Another German newspaper wrote about our activities. This time, about assistance to the military. When a journalist spoke with Promote Ukraine activists, he admitted that this is the first time he sees a situation in which representatives of one nation collect aid around the world to defend their homeland. So he decided to write a separate article about this.
“Vasyl K. feels guilty. His brother and some of his friends are fighting Russian invaders in his native Ukraine. Vasyl lives in safe Brussels. ‘I can’t kill people,’ says the 26-year-old. But notes: ‘What I do here, I help my people more.’
He buys ammunition for the Ukrainian military on behalf of NGO Promote Ukraine. Helmets, radio receiver sets, night vision goggles, bulletproof vests – Promote Ukraine has already sent several batches to the frontline.
The NGO also collects donations on Facebook for this purpose. People from many European countries take part in a crowdfunding campaign. They start raising money for a birthday, ask friends on Facebook to donate.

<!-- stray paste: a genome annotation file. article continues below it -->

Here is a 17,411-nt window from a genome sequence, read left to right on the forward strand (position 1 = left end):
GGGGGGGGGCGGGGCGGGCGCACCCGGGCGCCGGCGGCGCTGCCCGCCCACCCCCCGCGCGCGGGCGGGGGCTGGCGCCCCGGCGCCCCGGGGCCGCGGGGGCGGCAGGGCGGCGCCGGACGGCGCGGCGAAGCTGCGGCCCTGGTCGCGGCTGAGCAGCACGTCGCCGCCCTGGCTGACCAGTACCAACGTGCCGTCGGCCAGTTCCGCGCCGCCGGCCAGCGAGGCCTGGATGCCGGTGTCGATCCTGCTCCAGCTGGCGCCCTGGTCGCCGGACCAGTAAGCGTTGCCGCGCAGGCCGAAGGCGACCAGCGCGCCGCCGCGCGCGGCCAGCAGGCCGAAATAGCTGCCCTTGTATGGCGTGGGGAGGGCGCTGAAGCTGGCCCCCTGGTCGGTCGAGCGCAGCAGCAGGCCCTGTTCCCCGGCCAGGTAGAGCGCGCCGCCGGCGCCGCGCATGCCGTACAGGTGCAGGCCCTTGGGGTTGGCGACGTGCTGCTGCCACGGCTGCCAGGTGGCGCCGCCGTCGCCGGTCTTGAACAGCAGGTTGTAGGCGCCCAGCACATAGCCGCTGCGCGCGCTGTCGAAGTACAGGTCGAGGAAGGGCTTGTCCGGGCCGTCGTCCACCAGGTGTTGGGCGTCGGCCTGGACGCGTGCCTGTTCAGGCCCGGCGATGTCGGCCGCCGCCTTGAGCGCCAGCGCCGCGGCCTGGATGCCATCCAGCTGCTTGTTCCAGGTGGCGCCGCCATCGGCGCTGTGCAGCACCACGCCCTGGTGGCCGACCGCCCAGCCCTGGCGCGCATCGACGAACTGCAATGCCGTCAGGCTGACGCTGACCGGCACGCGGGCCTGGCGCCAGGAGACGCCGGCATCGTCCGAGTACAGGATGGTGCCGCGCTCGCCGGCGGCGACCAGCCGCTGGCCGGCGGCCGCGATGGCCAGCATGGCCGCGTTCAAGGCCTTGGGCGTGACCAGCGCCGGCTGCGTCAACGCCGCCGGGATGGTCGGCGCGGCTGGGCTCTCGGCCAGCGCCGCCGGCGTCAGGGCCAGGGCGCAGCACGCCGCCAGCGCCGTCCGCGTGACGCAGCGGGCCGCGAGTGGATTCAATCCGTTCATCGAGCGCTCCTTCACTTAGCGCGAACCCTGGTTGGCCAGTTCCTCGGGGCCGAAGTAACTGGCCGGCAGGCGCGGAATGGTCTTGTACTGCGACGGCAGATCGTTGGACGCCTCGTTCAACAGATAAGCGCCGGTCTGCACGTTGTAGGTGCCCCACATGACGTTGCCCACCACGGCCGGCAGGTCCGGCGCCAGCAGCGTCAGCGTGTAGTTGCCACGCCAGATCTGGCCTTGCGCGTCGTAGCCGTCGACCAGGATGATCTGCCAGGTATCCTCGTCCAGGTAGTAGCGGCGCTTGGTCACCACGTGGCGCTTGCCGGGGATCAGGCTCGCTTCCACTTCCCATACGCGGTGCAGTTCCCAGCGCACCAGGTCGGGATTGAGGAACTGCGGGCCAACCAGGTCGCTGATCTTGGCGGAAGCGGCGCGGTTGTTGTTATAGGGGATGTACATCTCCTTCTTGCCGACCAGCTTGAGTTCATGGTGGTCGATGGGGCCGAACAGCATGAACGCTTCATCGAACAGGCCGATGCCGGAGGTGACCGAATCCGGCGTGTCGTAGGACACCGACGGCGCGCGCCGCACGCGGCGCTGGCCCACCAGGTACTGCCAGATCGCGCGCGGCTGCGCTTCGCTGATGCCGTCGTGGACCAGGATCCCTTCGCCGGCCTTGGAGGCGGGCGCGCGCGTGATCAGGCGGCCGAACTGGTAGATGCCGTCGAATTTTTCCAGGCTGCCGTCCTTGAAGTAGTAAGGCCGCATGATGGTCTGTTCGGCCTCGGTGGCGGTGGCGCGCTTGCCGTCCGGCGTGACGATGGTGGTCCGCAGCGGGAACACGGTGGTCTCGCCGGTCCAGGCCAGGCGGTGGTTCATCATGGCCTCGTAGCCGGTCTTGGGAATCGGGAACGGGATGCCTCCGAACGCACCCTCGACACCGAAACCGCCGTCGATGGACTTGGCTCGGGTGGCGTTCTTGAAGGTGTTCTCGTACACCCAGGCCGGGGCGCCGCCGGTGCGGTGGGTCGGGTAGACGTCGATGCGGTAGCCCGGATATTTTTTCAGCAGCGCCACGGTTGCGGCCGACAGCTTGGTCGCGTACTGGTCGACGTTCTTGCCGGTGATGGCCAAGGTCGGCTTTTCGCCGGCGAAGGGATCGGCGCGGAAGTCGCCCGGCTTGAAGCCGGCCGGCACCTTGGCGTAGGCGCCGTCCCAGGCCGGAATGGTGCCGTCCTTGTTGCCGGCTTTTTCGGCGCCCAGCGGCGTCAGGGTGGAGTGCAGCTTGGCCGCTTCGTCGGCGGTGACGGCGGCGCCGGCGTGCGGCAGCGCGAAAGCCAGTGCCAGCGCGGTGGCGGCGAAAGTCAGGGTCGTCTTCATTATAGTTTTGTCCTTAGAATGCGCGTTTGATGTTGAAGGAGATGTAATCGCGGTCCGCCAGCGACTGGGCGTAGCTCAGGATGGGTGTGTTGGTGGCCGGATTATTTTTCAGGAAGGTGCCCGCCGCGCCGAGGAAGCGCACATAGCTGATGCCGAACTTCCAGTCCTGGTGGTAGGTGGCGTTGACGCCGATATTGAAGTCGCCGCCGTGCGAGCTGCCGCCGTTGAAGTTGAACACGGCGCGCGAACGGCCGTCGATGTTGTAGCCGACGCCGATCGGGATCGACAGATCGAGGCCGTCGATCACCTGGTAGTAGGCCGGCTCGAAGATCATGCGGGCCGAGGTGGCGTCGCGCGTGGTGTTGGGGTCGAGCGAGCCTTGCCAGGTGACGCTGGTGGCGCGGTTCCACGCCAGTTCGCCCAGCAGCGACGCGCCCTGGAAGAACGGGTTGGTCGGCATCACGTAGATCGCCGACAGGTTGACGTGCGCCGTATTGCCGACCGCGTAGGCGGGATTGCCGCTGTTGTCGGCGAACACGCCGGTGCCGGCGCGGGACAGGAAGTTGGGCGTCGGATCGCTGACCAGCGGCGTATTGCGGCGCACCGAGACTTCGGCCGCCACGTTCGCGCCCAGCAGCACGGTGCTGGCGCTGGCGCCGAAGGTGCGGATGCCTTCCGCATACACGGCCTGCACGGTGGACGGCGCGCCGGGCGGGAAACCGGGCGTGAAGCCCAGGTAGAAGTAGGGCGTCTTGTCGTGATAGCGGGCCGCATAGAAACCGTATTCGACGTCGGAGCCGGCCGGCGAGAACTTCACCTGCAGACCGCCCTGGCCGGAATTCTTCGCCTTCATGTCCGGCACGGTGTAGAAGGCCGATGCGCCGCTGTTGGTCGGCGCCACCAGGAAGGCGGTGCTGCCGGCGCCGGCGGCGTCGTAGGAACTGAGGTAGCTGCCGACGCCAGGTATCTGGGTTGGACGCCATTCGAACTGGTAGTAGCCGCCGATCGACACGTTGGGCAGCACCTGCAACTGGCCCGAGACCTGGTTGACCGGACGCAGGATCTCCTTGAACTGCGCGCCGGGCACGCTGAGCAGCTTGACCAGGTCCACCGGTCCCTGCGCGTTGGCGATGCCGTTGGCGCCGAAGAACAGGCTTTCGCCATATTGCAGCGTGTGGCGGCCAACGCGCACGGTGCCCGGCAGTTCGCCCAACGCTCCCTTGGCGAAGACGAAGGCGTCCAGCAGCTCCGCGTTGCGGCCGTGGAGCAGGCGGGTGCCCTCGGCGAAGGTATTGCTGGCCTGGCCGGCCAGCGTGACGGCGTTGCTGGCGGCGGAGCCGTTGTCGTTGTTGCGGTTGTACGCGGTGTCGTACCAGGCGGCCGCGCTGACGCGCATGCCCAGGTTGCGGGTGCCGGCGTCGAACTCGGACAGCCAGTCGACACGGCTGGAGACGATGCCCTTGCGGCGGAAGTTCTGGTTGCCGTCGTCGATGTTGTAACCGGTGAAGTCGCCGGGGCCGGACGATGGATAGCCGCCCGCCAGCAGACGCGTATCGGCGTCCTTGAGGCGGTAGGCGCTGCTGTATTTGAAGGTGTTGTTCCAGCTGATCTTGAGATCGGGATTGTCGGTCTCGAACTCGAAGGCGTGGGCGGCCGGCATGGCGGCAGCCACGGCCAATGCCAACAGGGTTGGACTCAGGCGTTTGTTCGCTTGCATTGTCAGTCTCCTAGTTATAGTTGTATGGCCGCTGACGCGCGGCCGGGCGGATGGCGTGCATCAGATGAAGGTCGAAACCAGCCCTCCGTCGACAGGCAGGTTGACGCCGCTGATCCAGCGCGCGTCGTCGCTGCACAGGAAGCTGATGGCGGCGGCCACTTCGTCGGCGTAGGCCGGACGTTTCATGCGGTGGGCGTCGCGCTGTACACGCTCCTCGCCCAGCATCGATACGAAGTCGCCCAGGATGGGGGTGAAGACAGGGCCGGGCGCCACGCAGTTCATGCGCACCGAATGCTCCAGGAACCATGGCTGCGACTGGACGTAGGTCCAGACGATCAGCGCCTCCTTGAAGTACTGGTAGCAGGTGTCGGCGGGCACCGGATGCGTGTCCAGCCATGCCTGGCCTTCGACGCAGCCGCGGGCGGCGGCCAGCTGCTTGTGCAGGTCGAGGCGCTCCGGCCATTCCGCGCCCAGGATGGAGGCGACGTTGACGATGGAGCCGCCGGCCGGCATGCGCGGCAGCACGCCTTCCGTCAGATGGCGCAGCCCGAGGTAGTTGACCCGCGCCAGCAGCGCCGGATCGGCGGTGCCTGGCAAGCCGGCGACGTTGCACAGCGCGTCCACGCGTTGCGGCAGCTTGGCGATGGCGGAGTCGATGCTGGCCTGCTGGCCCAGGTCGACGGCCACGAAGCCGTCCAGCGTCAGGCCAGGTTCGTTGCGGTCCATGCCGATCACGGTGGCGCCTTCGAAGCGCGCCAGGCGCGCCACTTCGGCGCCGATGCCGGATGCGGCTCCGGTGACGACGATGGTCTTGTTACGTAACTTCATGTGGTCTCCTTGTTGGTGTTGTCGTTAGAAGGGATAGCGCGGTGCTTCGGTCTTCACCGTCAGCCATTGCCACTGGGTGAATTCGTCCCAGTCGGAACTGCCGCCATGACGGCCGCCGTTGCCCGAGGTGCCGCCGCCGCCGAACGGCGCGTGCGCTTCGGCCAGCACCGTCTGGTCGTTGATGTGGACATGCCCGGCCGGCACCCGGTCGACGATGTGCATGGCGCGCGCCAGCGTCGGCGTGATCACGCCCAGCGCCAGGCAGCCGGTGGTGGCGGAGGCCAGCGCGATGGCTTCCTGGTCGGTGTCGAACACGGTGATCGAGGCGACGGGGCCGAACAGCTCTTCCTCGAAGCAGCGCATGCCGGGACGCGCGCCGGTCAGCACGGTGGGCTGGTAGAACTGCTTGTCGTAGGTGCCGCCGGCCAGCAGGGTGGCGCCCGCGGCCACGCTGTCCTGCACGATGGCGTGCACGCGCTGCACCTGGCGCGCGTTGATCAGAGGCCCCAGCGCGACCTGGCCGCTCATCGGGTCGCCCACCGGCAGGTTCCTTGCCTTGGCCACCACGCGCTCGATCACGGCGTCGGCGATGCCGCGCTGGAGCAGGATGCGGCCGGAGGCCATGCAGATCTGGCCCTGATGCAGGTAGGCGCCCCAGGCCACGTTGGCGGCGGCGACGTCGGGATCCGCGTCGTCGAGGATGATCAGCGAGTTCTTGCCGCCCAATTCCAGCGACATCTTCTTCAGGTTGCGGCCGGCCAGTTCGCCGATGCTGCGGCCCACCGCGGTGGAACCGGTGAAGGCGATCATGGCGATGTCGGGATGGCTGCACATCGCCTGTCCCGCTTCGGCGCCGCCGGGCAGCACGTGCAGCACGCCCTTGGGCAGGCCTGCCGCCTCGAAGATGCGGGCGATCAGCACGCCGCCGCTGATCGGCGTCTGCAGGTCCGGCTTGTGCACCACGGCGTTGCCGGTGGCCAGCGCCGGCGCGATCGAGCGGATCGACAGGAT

There have been many such campaigns on the Internet since the beginning of the Russian invasion: targeted crowdfunding for small items such as medicines, night vision devices, and reconnaissance drones.
Donations to EU organisations that buy protective vests for Ukrainians act as “assistance in saving from mortal danger.” The fact that people donate to a military party is also a new moral dimension, says peace ethics researcher Heinz-Gerhard Justenhoven. The Hamburg professor believes that the supply of weapons to Ukraine is a “moral obligation”. The right to self-defence is the basis. However, Justenhoven finds it problematic that citizens also finance the purchase of weapons: the state has a monopoly on the use of force, including arms control. And any weapons that other states are currently supplying to Ukraine are enough.
Marta Barandiy, the founder of Promote Ukraine, explains the motives of her compatriots: the Ukrainian authorities neglected their army until 2014. And if the state doesn’t do this, the citizens will.
Vasyl receives new inquiries from Ukraine every day. There is an acute shortage of many things. “Every part can save lives,” says Promote Ukraine founder Marta Barandiy. If people were allowed to deliver weapons to Ukraine themselves, Barandiy would do that. “In Ukraine, every citizen is at war, and everyone is in a state of survival,” she says. In her eyes, there is no longer a clear line between humanitarian and military assistance during the war in Ukraine.